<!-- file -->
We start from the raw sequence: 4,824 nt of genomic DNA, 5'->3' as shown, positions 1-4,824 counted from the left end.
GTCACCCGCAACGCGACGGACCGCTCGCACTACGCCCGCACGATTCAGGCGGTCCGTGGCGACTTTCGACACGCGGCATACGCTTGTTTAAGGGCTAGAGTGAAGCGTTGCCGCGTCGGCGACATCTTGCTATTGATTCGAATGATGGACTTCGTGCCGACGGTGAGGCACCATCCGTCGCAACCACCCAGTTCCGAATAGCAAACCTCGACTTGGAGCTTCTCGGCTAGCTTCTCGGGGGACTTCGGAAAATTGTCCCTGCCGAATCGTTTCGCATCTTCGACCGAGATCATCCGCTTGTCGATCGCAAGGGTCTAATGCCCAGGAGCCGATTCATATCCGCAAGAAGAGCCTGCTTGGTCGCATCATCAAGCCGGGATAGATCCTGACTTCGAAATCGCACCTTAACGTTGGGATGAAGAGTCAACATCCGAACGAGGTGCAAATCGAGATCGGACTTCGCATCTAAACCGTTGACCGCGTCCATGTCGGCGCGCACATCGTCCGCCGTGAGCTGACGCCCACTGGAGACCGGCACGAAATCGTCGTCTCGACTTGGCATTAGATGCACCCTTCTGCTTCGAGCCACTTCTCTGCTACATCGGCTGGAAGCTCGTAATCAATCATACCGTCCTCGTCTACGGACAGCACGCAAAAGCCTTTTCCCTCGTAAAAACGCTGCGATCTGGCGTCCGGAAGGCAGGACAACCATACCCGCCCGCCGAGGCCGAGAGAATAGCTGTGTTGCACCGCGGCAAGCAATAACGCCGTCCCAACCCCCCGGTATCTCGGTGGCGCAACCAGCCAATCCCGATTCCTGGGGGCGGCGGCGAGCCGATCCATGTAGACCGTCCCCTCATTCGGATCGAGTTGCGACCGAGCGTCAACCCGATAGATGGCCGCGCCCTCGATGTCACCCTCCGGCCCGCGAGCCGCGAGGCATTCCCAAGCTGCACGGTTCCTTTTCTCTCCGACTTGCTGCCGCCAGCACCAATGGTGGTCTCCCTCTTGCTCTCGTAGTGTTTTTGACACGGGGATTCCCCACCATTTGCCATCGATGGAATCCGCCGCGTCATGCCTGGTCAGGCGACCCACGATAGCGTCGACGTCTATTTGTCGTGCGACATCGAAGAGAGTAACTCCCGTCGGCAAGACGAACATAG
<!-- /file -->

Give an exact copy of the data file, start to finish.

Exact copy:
We start from the raw sequence: 4,824 nt of genomic DNA, 5'->3' as shown, positions 1-4,824 counted from the left end.
GTCACCCGCAACGCGACGGACCGCTCGCACTACGCCCGCACGATTCAGGCGGTCCGTGGCGACTTTCGACACGCGGCATACGCTTGTTTAAGGGCTAGAGTGAAGCGTTGCCGCGTCGGCGACATCTTGCTATTGATTCGAATGATGGACTTCGTGCCGACGGTGAGGCACCATCCGTCGCAACCACCCAGTTCCGAATAGCAAACCTCGACTTGGAGCTTCTCGGCTAGCTTCTCGGGGGACTTCGGAAAATTGTCCCTGCCGAATCGTTTCGCATCTTCGACCGAGATCATCCGCTTGTCGATCGCAAGGGTCTAATGCCCAGGAGCCGATTCATATCCGCAAGAAGAGCCTGCTTGGTCGCATCATCAAGCCGGGATAGATCCTGACTTCGAAATCGCACCTTAACGTTGGGATGAAGAGTCAACATCCGAACGAGGTGCAAATCGAGATCGGACTTCGCATCTAAACCGTTGACCGCGTCCATGTCGGCGCGCACATCGTCCGCCGTGAGCTGACGCCCACTGGAGACCGGCACGAAATCGTCGTCTCGACTTGGCATTAGATGCACCCTTCTGCTTCGAGCCACTTCTCTGCTACATCGGCTGGAAGCTCGTAATCAATCATACCGTCCTCGTCTACGGACAGCACGCAAAAGCCTTTTCCCTCGTAAAAACGCTGCGATCTGGCGTCCGGAAGGCAGGACAACCATACCCGCCCGCCGAGGCCGAGAGAATAGCTGTGTTGCACCGCGGCAAGCAATAACGCCGTCCCAACCCCCCGGTATCTCGGTGGCGCAACCAGCCAATCCCGATTCCTGGGGGCGGCGGCGAGCCGATCCATGTAGACCGTCCCCTCATTCGGATCGAGTTGCGACCGAGCGTCAACCCGATAGATGGCCGCGCCCTCGATGTCACCCTCCGGCCCGCGAGCCGCGAGGCATTCCCAAGCTGCACGGTTCCTTTTCTCTCCGACTTGCTGCCGCCAGCACCAATGGTGGTCTCCCTCTTGCTCTCGTAGTGTTTTTGACACGGGGATTCCCCACCATTTGCCATCGATGGAATCCGCCGCGTCATGCCTGGTCAGGCGACCCACGATAGCGTCGACGTCTATTTGTCGTGCGACATCGAAGAGAGTAACTCCCGTCGGCAAGACGAACATAG